An increasing number of private-equity and hedge funds have invested in or acquired bank and savings and loan holding companies in the last 24 months.

In "Some New Dynamics For Troubled Institutions" [July 18], we discussed the investment opportunities that will be created by banks' need for capital. Now we look at how private capital can take advantage of those opportunities.

Regulatory limitations on such investments have impacted the form of these transactions.

Citadel Investment Group made a noncontrolling acquisition of up to 25% of E-Trade. TPG made a noncontrolling acquisition of up to 25% of Washington Mutual. Corsair Capital made a noncontrolling acquisition of 9.9% of National City. A group of private-equity firms not acting in concert and led by Bear Stearns Merchant Bank acquired over 90% of Doral Financial Corp. A group of investors led by J.C. Flowers acquired 26.58% of HSH NordBank through separate trusts.

Paul Levy of JLL Partners acquired all of FC Holdings and First Crockett Bancorp through a separate and newly formed acquisition company. Hellman & Friedman acquired all of Private Trust Co., subject to a capital infusion agreement with the OCC.

Given this trend, there may be a great benefit to a re-evaluating the ways market capital can be matched with the financial needs of the banking industry. As the Federal Reserve Board rethinks its rules regarding such investments and prepares to propose new ones, it would seem that two specific areas may particularly benefit from some modest modernization.

Depository control and holding company rules presume the existence of control and could impose constraints when as little as a 10% of the voting stock (or a range of convertible instruments) is directly or indirectly acquired. These rules, which were largely developed 30 years ago, when private equity was virtually nonexistent and capital markets worked differently, are impacting investments and often discourage private equity from investing in the banking industry.

Current holding company and bank control rules effectively permit only unfettered investments below 10% of the voting stock, including instruments convertible into voting stock; "passive" investments of 10% to 25%, in which the exercise of many customary shareholder rights is restricted; or full registration as a controlling party or holding company, with applicable financial and other limitations.

The question of what may qualify as a proxy for voting stock for control purposes may have been raised in an analogous context. The U.K. Financial Services Authority announced July 2 that it will require enhanced disclosures of contracts for difference (e.g., swap agreements) and will release detailed regulations this year.

In addition, in CSX v. Children's Investment Management, the U.S. District Court for the Southern District of New York held that financial swaps and similar arrangements should be treated as the equivalent of the securities they reference when they were used to avoid disclosure.

These actions deal with market disclosure, but the means by which investors may exercise undisclosed control is getting some attention by banking regulators.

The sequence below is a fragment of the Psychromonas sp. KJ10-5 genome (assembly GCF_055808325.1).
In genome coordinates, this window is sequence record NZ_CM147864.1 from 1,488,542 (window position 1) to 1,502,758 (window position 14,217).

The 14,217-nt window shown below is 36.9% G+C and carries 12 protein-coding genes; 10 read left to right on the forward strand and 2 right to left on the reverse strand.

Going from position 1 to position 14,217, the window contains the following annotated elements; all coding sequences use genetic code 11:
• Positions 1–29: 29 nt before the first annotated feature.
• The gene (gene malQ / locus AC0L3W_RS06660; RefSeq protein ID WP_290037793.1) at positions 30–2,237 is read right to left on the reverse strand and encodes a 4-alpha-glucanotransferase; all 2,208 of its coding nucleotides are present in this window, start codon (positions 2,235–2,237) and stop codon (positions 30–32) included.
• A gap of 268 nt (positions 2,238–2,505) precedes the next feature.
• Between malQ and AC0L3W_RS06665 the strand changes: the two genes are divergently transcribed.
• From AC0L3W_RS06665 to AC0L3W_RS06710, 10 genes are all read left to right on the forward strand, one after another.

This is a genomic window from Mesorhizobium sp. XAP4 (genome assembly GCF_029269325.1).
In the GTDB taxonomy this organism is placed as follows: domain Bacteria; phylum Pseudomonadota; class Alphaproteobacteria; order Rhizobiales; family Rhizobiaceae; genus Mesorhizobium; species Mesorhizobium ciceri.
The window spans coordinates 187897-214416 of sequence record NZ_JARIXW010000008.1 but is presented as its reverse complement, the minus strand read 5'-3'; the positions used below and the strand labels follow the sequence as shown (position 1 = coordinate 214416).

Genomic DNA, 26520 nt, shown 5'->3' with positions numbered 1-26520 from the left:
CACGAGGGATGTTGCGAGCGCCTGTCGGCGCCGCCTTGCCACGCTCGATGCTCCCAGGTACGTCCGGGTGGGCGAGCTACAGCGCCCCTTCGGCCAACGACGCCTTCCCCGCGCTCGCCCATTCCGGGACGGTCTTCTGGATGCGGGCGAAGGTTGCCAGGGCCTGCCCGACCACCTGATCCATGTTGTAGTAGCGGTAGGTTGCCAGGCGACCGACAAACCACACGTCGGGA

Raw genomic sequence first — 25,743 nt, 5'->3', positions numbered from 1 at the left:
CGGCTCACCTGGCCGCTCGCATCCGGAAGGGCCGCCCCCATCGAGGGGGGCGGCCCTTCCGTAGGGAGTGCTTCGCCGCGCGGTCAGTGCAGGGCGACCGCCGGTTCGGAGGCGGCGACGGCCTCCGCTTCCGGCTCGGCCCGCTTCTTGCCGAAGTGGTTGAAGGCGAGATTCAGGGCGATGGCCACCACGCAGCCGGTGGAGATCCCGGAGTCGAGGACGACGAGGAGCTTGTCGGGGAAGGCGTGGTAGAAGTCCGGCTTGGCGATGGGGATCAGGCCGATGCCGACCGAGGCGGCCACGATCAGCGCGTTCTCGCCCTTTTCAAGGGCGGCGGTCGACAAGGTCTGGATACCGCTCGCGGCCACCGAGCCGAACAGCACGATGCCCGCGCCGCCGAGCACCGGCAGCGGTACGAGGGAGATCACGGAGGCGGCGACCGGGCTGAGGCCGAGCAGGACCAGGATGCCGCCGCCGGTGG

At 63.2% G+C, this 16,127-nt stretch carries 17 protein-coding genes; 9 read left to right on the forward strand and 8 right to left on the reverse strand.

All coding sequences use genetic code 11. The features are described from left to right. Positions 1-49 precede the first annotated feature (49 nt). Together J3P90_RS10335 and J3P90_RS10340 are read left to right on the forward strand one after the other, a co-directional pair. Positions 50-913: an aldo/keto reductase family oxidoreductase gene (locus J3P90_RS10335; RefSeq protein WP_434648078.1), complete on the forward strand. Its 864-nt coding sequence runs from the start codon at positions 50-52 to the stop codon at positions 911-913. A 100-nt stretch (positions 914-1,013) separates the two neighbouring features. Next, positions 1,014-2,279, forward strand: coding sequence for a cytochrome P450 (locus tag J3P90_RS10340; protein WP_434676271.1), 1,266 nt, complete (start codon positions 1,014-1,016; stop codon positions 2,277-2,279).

Since the 1980s, failed bank acquisitions have morphed through various incarnations that have used a variety of creative tools ranging from income and asset spread assistance agreements to the more straightforward separate transfer of the failed bank's deposits and assets to the highest bidder. Thus, a bank that is permitted to acquire the deposits may or may not be the winning bidder for the assets.

Private-equity and hedge funds can bid for the assets only after the failed bank is placed into receivership. This limitation would seem to be contrary to the best interests of the Federal Deposit Insurance Corp., which surely would benefit if the number of bidders and amount of capital available increased and the potential cost of resolutions decreased.

Given the changes that have occurred since control rules were developed, and in light of the current turmoil confronting financial institutions, modernization and conformity of control rules by all federal bank regulators may be beneficial, particularly with regard to the following considerations.

  • Regulatory presumptions of control that apply when an investor directly or indirectly acquires less than 25% of a bank's voting stock.
  • The creation of a new investment status, other than "passivity" and "control," giving such investors more power to exercise shareholder rights without triggering control and holding company requirements.
  • Regulatory standards regarding the types of securities, swaps, and other financial contracts that may be treated as voting securities for control purposes.
  • Presumptions that determine when investors are and are not "acting in concert."
  • New procedures in which regulators work together to issue bank charters to nonbank bidders in FDIC receiverships.
  • The creation of a regulatory mechanism to match bank purchasers of failed bank deposits with private-equity acquirers of their assets, so that a consortium of companies can buy failed banks from the FDIC immediately.

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